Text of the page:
Author(s): Choi MY, Chan CC, Chan D, Luk KD, Cheah KS,
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Abstract SEDT (spondyloepiphyseal dysplasia tarda) is a late-onset X-linked recessive skeletal dysplasia caused by mutations in the gene SEDL coding for sedlin. In the present paper, we investigated four missense mutations observed in SEDT and compare biochemical and cellular characteristics relative to the wild-type protein to address the mechanism of disease and to gain insight into the function of the sedlin protein. In situ hybridization and immunohistochemical experiments in mouse growth plates revealed sedlin to be predominantly expressed in proliferating and hypertrophic chondrocytes. Cell culture studies showed that the wild-type protein localized predominantly in the vicinity of the nucleus and the Golgi, with further localization around the cytoplasm, whereas mutation resulted in mislocalization. The D47Y mutant was expressed similarly to the wild-type, but the S73L, F83S and V130D mutants showed particularly low levels of expression that were rescued in the presence of the proteasome inhibitor MG132 (benzyloxycarbonyl-leucylleucylleucinal). Furthermore, whereas the D47Y mutant folded similarly and had similar stability to the wild-type sedlin as shown by CD and fluorescence, the S73L, F83S and V130D mutants all misfolded during expression. Two independent assays showed that the D47Y mutation resulted in an increased affinity for the transport protein particle component Bet3 compared with the wild-type sedlin. Our results suggest that the sedlin mutations S73L, F83S and V130D cause SEDT by sedlin misfolding, whereas the D47Y mutation may influence normal TRAPP (transport protein particle) dynamics.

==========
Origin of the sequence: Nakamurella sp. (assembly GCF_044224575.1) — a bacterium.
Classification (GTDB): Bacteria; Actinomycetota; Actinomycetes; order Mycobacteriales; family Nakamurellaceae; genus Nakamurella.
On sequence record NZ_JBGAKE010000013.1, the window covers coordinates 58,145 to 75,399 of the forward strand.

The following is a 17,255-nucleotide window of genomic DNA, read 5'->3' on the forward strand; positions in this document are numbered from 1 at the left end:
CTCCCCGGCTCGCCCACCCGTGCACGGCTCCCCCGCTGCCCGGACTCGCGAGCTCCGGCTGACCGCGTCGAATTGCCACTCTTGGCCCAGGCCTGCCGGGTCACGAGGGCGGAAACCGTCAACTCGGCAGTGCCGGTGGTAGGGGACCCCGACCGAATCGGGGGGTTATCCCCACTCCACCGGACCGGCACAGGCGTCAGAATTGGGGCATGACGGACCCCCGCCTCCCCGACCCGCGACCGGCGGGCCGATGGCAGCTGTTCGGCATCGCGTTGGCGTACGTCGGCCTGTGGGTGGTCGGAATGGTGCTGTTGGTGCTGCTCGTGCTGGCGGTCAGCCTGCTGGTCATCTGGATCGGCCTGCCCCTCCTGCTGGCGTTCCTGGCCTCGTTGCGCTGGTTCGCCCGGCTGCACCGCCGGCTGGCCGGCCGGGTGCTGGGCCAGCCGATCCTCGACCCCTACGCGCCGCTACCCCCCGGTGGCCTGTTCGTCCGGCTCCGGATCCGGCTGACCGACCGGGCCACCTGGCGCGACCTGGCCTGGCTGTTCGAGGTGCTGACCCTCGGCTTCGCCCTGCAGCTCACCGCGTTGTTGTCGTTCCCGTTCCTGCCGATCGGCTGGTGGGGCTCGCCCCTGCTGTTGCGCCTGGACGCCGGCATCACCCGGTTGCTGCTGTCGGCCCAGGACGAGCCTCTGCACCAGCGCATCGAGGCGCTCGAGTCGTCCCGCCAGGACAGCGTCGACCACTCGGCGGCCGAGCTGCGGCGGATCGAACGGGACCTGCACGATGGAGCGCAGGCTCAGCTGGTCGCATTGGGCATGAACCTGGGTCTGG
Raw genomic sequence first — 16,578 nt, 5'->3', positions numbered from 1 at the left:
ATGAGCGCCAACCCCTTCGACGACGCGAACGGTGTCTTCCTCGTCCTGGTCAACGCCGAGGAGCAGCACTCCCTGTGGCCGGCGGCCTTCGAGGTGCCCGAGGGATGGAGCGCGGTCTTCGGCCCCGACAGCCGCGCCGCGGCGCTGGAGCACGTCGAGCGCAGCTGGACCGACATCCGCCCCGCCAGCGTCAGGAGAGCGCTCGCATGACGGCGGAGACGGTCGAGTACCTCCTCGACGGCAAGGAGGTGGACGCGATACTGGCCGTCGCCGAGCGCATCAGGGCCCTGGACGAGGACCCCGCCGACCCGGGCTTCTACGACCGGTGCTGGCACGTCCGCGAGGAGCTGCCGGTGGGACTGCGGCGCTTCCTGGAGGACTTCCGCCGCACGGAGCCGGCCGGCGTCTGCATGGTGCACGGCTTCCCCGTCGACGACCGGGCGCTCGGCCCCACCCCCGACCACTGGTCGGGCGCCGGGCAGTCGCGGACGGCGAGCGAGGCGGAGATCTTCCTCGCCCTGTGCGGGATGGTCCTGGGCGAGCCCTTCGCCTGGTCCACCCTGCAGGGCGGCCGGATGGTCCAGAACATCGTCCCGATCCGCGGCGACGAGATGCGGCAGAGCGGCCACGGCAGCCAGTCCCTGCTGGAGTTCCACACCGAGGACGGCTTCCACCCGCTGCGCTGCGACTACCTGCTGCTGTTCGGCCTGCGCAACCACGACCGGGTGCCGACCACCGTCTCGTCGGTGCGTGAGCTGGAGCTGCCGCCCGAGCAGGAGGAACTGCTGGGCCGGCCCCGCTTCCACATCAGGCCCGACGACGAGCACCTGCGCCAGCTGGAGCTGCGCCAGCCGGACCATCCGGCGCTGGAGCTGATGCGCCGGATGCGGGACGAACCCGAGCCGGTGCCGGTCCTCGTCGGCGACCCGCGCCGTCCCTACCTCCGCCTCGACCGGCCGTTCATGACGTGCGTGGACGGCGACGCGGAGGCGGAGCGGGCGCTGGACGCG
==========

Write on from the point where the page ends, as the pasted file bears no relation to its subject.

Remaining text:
This article was published in Biochem J
and referenced in Pediatrics & Therapeutics